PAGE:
Janesville loan will help United Alloy expand, add jobs
Excerpted from Janesville Gazette
By Frank Schultz
United Alloy of Janesville will expand and add jobs with the help of a forgivable loan from the city of Janesville.
The city council approved the agreement at its meeting Monday night.
John Beckord, president of Forward Janesville, lauded city staff for its efforts to keep the company here, noting Janesville was “up against southern states.”
“Congratulations to all of you,” Beckord said. “This is good for Janesville.”
The agreement calls for the city to provide an incentive package worth $887,460. In return, United Alloy would double the size of its plant at 4100 Kennedy Road and add at least 40 workers by 2017.
The city’s part of the deal would be financed through Tax Increment Financing District 25.
A TIF district uses the property taxes on the increased value of the property to pay off the city’s costs. This deal includes:
- The city gives the developer 7 acres of the industrial park located just south of the existing site. The land is valued at $191,625.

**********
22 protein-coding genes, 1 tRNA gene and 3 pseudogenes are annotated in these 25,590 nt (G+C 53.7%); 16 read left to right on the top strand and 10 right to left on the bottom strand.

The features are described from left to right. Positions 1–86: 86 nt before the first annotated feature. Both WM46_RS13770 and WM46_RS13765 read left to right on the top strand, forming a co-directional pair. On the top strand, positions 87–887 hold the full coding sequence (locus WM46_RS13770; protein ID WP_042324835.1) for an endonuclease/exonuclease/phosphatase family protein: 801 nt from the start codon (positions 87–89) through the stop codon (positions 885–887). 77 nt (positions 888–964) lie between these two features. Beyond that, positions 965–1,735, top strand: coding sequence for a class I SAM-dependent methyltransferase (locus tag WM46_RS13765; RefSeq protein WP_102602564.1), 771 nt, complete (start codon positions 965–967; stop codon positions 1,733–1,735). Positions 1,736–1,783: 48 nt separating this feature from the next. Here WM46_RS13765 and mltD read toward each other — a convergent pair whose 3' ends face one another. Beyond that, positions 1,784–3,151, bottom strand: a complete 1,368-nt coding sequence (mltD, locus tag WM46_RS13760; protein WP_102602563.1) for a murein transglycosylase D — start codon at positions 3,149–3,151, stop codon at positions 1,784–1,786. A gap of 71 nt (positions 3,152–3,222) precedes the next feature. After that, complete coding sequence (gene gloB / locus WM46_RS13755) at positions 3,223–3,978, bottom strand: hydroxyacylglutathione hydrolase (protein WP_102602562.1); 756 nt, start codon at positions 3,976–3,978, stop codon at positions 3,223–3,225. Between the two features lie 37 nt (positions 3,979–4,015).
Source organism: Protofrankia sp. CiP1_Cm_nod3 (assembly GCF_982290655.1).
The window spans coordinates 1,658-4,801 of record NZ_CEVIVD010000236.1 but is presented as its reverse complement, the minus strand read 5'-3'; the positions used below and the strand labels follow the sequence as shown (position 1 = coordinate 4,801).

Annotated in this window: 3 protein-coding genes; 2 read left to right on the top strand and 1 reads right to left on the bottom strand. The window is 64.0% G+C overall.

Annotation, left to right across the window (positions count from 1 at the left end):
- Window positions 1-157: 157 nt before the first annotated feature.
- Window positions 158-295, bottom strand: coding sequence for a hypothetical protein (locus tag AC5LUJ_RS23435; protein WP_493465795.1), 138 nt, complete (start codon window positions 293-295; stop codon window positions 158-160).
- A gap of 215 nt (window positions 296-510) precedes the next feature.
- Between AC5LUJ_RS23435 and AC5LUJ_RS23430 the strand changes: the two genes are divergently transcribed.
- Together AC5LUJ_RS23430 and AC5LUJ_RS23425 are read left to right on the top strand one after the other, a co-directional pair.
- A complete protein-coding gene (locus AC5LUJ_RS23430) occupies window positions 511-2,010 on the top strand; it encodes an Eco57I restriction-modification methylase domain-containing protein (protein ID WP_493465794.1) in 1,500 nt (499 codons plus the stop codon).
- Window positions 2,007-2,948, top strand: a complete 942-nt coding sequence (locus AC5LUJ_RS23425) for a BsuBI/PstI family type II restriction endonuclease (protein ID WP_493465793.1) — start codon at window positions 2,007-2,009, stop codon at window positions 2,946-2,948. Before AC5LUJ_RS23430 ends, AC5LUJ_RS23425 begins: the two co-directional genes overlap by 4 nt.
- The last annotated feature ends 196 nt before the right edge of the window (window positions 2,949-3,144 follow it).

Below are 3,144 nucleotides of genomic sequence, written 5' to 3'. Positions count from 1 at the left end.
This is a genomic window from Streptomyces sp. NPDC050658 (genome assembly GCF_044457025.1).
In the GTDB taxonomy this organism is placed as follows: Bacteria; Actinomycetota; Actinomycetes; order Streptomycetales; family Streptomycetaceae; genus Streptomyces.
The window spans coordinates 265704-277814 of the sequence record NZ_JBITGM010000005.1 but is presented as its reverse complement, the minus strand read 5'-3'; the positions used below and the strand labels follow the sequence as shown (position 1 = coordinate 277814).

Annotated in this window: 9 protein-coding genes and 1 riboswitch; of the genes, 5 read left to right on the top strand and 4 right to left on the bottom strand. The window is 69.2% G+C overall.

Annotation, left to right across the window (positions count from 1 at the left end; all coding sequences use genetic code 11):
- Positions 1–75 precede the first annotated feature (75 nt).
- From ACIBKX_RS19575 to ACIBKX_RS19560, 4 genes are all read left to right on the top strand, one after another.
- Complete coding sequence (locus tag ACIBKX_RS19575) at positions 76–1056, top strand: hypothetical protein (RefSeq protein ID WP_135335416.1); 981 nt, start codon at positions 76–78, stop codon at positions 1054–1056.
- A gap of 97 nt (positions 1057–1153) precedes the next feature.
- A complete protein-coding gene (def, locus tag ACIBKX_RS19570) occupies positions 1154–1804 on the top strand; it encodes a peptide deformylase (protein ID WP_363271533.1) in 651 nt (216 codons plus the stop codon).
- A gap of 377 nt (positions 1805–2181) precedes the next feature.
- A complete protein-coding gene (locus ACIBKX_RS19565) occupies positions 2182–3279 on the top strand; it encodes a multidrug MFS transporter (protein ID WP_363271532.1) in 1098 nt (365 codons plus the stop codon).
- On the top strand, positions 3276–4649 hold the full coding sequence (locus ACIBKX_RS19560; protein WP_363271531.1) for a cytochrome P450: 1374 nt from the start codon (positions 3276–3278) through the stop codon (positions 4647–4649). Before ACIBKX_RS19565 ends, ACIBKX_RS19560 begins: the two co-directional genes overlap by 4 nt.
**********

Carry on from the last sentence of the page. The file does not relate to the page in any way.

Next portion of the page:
- The city provides a 12-year, forgivable TIF loan to pay for construction of the approximately 112,500-square-foot expansion to the production facility at 4100 North Kennedy Road.
- The loan also would pay for retention of 100 full-time employees and creation and retention of 40 additional full-time jobs after 2017.
The deal requires United Alloy to guarantee its property tax assessment would increase by $3.37 million as a result of the expansion, for an increase in annual property tax payments of at least $79,463.
“If United Alloy fails to meet any of the above requirements, they will be required to pay back all or a portion of their annual debt service,” according to the memo.
City staff and acting City Manager Jay Winzenz both agreed to recommend the deal to the council, according to a memo from the city’s economic development office.
“United Alloy is a valued community partner, and their continued growth and success is an important piece of our economic recovery,” Winzenz said in the memo.
Dillon said company officials have decided to stay in Janesville and quickly build a new production/warehouse facility, doubling its current size.
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